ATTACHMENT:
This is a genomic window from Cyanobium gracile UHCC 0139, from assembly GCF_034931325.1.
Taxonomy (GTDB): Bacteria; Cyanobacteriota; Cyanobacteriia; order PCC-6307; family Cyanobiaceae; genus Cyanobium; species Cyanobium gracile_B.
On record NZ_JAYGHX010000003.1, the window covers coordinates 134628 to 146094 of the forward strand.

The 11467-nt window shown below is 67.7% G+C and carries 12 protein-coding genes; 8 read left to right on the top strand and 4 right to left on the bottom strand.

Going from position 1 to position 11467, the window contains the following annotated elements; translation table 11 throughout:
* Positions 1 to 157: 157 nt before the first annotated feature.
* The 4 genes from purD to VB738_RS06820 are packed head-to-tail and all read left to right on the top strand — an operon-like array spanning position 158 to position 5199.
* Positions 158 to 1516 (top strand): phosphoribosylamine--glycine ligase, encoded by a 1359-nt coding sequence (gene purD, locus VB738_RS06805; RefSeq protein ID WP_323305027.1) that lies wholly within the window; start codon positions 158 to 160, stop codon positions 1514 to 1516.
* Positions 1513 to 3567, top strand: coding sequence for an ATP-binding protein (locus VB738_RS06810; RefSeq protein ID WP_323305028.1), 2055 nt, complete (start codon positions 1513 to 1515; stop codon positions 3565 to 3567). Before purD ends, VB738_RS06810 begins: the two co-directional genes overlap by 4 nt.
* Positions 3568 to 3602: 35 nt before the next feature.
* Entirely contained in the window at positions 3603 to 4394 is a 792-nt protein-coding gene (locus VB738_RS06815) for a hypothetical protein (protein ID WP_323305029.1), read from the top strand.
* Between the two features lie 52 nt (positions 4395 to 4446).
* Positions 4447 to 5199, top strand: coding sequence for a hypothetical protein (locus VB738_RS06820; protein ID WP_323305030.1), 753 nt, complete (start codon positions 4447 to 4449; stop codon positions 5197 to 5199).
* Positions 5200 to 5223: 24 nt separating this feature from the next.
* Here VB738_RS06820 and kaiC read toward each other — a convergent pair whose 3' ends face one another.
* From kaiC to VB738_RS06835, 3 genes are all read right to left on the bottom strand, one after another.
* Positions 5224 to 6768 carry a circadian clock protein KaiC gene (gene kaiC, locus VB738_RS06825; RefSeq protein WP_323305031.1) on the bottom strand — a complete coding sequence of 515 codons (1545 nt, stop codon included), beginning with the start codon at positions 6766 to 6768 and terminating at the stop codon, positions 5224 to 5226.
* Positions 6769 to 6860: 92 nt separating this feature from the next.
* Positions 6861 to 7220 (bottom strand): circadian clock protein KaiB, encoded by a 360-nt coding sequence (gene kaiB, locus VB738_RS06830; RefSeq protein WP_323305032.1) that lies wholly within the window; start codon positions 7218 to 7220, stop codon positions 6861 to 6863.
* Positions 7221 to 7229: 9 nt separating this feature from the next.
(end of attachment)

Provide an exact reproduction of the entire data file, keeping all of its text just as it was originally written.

This is a genomic window from Cyanobium gracile UHCC 0139, from assembly GCF_034931325.1.
Taxonomy (GTDB): Bacteria; Cyanobacteriota; Cyanobacteriia; order PCC-6307; family Cyanobiaceae; genus Cyanobium; species Cyanobium gracile_B.
On record NZ_JAYGHX010000003.1, the window covers coordinates 134628 to 146094 of the forward strand.

The 11467-nt window shown below is 67.7% G+C and carries 12 protein-coding genes; 8 read left to right on the top strand and 4 right to left on the bottom strand.

Going from position 1 to position 11467, the window contains the following annotated elements; translation table 11 throughout:
* Positions 1 to 157: 157 nt before the first annotated feature.
* The 4 genes from purD to VB738_RS06820 are packed head-to-tail and all read left to right on the top strand — an operon-like array spanning position 158 to position 5199.
* Positions 158 to 1516 (top strand): phosphoribosylamine--glycine ligase, encoded by a 1359-nt coding sequence (gene purD, locus VB738_RS06805; RefSeq protein ID WP_323305027.1) that lies wholly within the window; start codon positions 158 to 160, stop codon positions 1514 to 1516.
* Positions 1513 to 3567, top strand: coding sequence for an ATP-binding protein (locus VB738_RS06810; RefSeq protein ID WP_323305028.1), 2055 nt, complete (start codon positions 1513 to 1515; stop codon positions 3565 to 3567). Before purD ends, VB738_RS06810 begins: the two co-directional genes overlap by 4 nt.
* Positions 3568 to 3602: 35 nt before the next feature.
* Entirely contained in the window at positions 3603 to 4394 is a 792-nt protein-coding gene (locus VB738_RS06815) for a hypothetical protein (protein ID WP_323305029.1), read from the top strand.
* Between the two features lie 52 nt (positions 4395 to 4446).
* Positions 4447 to 5199, top strand: coding sequence for a hypothetical protein (locus VB738_RS06820; protein ID WP_323305030.1), 753 nt, complete (start codon positions 4447 to 4449; stop codon positions 5197 to 5199).
* Positions 5200 to 5223: 24 nt separating this feature from the next.
* Here VB738_RS06820 and kaiC read toward each other — a convergent pair whose 3' ends face one another.
* From kaiC to VB738_RS06835, 3 genes are all read right to left on the bottom strand, one after another.
* Positions 5224 to 6768 carry a circadian clock protein KaiC gene (gene kaiC, locus VB738_RS06825; RefSeq protein WP_323305031.1) on the bottom strand — a complete coding sequence of 515 codons (1545 nt, stop codon included), beginning with the start codon at positions 6766 to 6768 and terminating at the stop codon, positions 5224 to 5226.
* Positions 6769 to 6860: 92 nt separating this feature from the next.
* Positions 6861 to 7220 (bottom strand): circadian clock protein KaiB, encoded by a 360-nt coding sequence (gene kaiB, locus VB738_RS06830; RefSeq protein WP_323305032.1) that lies wholly within the window; start codon positions 7218 to 7220, stop codon positions 6861 to 6863.
* Positions 7221 to 7229: 9 nt separating this feature from the next.